The manufacture of bricks entails several steps and starts with obtaining the raw materials. Clays are mined from open pits or underground mines. Storage areas are located at the mining site so that portions from various "digs" can be blended. The clay mixture goes through a process called primary crushing, where the clay is put through giant rollers that break the clay into small chunks. This mixture is transported to the manufacturing site, where the clay mixture is pulverized and screened to remove impurities. Further blending of materials may take place at this time.
There are three methods of forming bricks. The most common is the stiff-mud process where the clay blend is put into a machine called a pug mill that mixes the clay with water (12-15% by weight), kneads the mixture, removes trapped air, and transfers the mixture to an auger machine. The auger forces or extrudes the wet clay through a die that forms a continuous rectangle-shaped column. The column is cut with steel wires into desired lengths. The newly formed bricks are place on drying racks for a few days and then fired in a kiln. The soft-mud process is used when the mined clay is naturally too wet (20-30% by weight) to undergo the stiff-mud process. The clay is mixed, extruded, and placed in lubricated molds. Each mold makes six to eight bricks. The drying process takes more time than with stiff mud, but the firing procedure is the same. The third method is the dry-press process, which is most commonly used when making refractory bricks. The clay has minimal water content (up to 10% by weight) and is exposed to high pressure (in a hydraulic or mechanical press) while in the molds. The bricks are dried and fired. While still damp and moldable, textures, designs, or functional grooves can be pressed into the brick. Special glazes can be applied for decorative and for functional purposes.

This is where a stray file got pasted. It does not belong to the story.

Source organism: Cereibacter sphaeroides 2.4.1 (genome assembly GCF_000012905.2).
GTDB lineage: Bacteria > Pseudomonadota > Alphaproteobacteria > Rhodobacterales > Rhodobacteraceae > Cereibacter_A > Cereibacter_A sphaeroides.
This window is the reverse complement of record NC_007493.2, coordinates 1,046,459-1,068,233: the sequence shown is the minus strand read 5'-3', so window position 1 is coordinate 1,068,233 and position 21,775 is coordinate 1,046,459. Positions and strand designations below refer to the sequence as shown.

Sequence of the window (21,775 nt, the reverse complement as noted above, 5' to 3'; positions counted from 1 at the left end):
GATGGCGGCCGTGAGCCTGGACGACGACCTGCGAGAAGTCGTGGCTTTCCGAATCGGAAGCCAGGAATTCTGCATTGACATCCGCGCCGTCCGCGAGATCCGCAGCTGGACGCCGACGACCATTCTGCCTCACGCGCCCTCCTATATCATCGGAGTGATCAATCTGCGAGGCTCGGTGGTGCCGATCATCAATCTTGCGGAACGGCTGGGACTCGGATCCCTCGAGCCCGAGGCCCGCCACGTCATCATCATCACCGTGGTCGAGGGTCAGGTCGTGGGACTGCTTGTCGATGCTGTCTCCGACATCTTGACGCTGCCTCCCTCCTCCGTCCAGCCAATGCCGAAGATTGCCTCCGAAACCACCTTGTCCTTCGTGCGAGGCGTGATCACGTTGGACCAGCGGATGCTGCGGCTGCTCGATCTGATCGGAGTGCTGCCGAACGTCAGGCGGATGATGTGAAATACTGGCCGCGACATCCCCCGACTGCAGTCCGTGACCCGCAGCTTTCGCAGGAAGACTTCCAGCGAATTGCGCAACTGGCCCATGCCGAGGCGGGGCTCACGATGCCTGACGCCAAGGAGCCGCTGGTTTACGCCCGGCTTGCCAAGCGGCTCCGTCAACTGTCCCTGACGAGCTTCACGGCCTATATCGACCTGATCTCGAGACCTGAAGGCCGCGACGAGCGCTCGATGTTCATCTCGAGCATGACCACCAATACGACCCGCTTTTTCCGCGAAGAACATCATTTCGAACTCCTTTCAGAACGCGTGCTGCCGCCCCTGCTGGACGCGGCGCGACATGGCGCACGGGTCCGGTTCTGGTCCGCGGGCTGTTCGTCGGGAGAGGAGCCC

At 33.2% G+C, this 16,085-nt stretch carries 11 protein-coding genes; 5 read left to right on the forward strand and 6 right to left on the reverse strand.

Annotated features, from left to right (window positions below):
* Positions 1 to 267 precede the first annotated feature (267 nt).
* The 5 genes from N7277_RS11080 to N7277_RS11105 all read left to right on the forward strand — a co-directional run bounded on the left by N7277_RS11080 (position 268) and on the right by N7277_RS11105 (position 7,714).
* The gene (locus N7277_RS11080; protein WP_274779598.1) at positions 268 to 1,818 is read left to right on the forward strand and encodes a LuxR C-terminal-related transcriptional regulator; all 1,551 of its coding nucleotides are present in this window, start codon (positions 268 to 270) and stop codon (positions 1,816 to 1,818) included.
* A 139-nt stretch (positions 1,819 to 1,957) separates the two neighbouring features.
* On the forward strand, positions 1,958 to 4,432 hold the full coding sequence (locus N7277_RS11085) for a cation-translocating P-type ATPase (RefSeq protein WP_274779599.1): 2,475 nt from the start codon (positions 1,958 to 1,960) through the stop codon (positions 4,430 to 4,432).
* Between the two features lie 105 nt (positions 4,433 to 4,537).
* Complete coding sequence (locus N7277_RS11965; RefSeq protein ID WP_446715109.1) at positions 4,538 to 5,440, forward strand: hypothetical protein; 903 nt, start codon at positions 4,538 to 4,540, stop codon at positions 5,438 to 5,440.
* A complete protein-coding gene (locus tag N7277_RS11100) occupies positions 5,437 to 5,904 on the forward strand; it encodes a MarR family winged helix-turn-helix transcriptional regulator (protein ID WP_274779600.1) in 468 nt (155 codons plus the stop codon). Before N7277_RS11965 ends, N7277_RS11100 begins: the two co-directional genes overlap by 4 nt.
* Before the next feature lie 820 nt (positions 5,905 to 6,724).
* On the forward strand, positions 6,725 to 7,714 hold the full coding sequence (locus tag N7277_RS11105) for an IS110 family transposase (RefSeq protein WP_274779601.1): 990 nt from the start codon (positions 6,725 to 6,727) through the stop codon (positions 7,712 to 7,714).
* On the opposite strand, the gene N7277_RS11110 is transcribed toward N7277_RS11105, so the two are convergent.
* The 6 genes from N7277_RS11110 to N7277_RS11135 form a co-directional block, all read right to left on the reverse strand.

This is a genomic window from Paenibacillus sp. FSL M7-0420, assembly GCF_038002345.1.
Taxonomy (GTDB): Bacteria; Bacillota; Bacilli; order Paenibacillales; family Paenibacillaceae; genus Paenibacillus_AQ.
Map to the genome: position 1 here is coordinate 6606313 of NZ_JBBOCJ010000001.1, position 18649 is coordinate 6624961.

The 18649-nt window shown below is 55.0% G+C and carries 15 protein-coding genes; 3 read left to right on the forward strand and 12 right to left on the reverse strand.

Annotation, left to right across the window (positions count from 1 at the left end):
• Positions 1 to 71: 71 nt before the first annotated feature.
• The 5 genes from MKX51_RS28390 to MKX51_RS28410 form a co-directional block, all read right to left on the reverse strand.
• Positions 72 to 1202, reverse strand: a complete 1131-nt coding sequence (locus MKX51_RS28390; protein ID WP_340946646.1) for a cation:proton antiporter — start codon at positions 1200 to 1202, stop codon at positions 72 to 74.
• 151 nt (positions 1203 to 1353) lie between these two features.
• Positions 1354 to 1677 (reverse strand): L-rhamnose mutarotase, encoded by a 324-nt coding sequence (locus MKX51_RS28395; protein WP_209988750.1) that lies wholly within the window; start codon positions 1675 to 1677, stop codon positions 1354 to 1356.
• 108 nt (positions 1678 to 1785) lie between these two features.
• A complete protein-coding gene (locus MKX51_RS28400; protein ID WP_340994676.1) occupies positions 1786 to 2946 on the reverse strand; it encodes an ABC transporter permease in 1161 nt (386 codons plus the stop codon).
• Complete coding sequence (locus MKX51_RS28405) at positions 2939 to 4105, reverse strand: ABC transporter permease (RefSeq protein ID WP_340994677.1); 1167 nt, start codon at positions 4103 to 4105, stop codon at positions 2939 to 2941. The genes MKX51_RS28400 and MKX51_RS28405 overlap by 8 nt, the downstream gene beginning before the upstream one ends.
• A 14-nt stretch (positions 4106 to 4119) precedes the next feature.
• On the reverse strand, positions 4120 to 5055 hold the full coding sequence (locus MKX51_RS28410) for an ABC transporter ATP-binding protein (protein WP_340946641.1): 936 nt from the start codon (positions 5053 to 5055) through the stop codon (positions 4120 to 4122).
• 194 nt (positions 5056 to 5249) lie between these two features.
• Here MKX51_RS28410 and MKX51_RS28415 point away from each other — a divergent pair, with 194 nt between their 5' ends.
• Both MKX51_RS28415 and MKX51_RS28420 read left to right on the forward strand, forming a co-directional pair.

Firing or burning the bricks takes two to five days. The most common type of kiln used to fire bricks is the tunnel kiln, where the bricks, stacked on cars, move slowly though a long chamber or tunnel. Many changes in the physical properties occur during the firing process. During firing, any residual water evaporates, some minerals melt, blend, and fuse, and organic matter oxidizes. The hardness of the brick increases and the color develops. The whole process of making bricks takes 10-12 days.
With handmade bricks, the clay is kneaded and put into molds. Excess clay is skimmed off the top of the mold, and the brick is then dumped out, dried, and fired. Handmade bricks are usually more expensive than machine-made bricks. They are often used in special projects, such as historical restoration.